One particular Friday, I was exhausted, miserable and resentful. I had worked hard all week, and it seemed to me that nobody appreciated me. Clients canceled their appointments, and nobody was taking any of my advice. My “poor me” tape started running, and my joints hurt. Although we were out of cookies, there were two Hagen-Dazs ice cream sandwiches in the fridge. I put them on a plate, curled up in bed under the thick comforter just the way I was, with my clothes and shoes on, and clicked on the TV. Geraldo was having a celebrity gossipfest with tabloid reporters telling all. I settled down into a blissful haze of pain, sugar and gossip.

    I was actually pretty transported, feeling much better about life, when the phone next to my bed rang a half hour later. Since I didn’t want to go back into being-available mode, I had absolutely no intention of answering the phone or even listening to the message, but habit was stronger than gossip bliss. After the answering machine’s various clicks indicated someone was beginning to record, I muted the TV at the last minute. A woman I didn’t know began telling my machine she had heard me lecture and was very moved and impressed and wanted to study with me. I was such an inspiring person, she was sure forming a teaching relationship with me would help her cope with the pain she had in her life since I had set such an example with mine.

    She left her phone number. I clicked the TV mute button off and went back to Geraldo. In a few moments, I was laughing out loud. Here I was, the pain guru, the person people in pain want to emulate. I looked at myself huddled fully dressed under the bedcovers in the middle of the day, driven there by pain and self-pity, the plate full of ice cream sandwich crumbs sliding off to one side, my annoyance at having missed some Madonna gossip during the phone call, and thought “This is it. This really is my teaching."

    The reason I thought of her yesterday is because she was clearly deploying a distraction technique here. She also writes about taking pleasure in white-water rafting at one point as an immersively multi-sensory bit of distraction. So two things (meditation and distraction) get pragmatically combined in her writing.

    Anyway, just thought that I would put this out there.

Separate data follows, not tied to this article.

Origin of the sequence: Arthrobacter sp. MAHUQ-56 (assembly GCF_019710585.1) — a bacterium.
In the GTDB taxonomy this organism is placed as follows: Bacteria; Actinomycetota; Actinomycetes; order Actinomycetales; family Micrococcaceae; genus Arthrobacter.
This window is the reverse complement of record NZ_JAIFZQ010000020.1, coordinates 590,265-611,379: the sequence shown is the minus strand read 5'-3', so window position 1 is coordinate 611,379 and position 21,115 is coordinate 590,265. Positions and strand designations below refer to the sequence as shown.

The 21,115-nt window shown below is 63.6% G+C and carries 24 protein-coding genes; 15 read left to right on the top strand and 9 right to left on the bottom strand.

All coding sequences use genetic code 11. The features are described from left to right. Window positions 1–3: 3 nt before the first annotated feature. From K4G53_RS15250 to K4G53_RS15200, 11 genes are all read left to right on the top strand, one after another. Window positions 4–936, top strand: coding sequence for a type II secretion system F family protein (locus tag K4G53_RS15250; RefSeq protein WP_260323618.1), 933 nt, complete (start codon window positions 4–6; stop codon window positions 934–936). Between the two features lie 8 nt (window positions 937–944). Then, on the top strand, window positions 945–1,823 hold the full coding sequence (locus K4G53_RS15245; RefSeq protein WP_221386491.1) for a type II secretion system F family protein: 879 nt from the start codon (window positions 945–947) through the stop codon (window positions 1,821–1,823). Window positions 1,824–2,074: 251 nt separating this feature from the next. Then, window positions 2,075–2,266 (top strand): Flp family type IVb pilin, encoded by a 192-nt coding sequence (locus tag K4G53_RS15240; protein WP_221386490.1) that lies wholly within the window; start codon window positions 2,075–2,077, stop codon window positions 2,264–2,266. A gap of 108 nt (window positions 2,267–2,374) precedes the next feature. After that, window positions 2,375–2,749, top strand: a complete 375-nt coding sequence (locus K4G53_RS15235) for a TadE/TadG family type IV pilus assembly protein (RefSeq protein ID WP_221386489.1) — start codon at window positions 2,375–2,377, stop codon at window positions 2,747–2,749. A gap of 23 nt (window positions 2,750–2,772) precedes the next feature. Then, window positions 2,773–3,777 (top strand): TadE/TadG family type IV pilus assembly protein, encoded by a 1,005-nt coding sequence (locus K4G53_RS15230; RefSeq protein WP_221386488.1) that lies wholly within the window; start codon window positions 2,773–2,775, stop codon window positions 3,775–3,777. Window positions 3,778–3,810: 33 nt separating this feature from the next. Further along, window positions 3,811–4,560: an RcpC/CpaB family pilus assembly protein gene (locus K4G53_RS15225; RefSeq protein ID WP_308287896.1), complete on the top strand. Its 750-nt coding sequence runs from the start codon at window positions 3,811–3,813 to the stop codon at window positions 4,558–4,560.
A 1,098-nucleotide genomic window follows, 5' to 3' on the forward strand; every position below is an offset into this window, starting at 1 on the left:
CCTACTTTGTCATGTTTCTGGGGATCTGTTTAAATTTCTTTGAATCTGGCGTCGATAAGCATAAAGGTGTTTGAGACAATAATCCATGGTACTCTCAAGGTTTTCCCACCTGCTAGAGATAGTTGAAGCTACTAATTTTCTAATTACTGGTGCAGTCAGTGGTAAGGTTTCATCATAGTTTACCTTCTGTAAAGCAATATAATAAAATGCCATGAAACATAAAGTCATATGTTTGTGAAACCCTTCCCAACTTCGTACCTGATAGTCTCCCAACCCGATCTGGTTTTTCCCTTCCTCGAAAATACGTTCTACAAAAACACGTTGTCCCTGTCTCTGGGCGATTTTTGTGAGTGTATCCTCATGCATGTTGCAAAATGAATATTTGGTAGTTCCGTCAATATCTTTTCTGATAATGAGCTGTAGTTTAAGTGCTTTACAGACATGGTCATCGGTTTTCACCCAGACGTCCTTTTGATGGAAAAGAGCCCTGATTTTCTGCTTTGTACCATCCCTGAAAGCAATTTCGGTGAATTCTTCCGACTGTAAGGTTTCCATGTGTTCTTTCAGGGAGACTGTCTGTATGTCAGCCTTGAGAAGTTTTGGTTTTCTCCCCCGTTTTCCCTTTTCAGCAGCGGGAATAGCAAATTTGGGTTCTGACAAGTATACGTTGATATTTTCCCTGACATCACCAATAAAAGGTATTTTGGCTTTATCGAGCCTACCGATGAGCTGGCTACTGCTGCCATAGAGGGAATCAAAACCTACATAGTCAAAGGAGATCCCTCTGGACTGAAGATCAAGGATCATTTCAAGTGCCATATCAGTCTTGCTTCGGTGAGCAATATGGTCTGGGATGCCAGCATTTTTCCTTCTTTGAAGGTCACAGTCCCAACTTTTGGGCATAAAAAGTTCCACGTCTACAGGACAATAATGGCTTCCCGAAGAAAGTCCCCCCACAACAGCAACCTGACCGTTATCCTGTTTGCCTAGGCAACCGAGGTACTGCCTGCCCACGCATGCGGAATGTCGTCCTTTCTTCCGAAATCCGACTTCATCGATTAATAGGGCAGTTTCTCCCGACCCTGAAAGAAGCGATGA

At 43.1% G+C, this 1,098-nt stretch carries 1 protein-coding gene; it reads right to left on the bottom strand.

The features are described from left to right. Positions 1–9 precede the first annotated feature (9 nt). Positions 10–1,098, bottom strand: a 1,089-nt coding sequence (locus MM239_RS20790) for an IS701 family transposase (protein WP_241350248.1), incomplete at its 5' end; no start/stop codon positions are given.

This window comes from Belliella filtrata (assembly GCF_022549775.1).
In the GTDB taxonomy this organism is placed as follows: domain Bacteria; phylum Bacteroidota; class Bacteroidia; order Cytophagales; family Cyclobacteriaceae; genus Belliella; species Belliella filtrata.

Overall, it is, as Ivan pointed out, a 'horses for courses' thing. Mindfulness obviously will not have universal appeal and something like CBT might work better if someone is going through a rough patch. And to reiterate a point I made in an earlier post, schools and pupils should steer clear of it in my view because of the risks involved.
  13. monicabilongame

    monicabilongame Star commenter

    As you say, you are already focused on the here and now - so you don't need it. Those who do are the ones running scripts in their head about how everyone hates them or how terrible everything is going to be, or how anxious they are, or, or, or... And having all the concomitant feelings associated with anxiety and fear which make it so difficult to get out of their heads and back into reality. I work with these people all the time.
  14. nizebaby

    nizebaby Star commenter

    I can see the difference, monica, and I don't to pour scorn on different techniques for alleviating anxiety.

    Unfortunately, I first emcountered mindfulness in the context of an arricle in the telegraph on how to eat christmas dinner mindfully. It was truly off-putting!
  15. monicabilongame

    monicabilongame Star commenter

    I quite understand, and yet if we were to replace the word 'mindfully' with eating slowly and relishing every mouthful for its variety of flavours and textures, it would mean the same thing
    EmanuelShadrack likes this.
  16. EmanuelShadrack

    EmanuelShadrack Star commenter

    This whole mindfulness stuff is being made more complicated than it needs to be. It's really quite simple - you're paying attention to what's going on at the present time.

    Maybe it'd be better to think of a pastime. Tai-chi has been mentioned. Skiing is the one that comes to my mind, but different things for different people. Just find something that absorbs you, so you have no attention for anything else. When I'm skiing, I'm not thinking much of other stuff, I'm concentrating on what I'm doing. If I didn't, I'd most likely fall over. The same goes for cycling. There's no time for anything else other than concentrating on not getting killed or injured.
    monicabilongame likes this.
  17. racroesus

    racroesus Star commenter

    Right! I've acute indigestion now.
  18. racroesus

    racroesus Star commenter

    I'm missing out somehow.
  19. racroesus

    racroesus Star commenter

    We used to tap people to cause them great annoyance.
  20. racroesus

    racroesus Star commenter

    I go with my angling partners. We are notorious in a boat.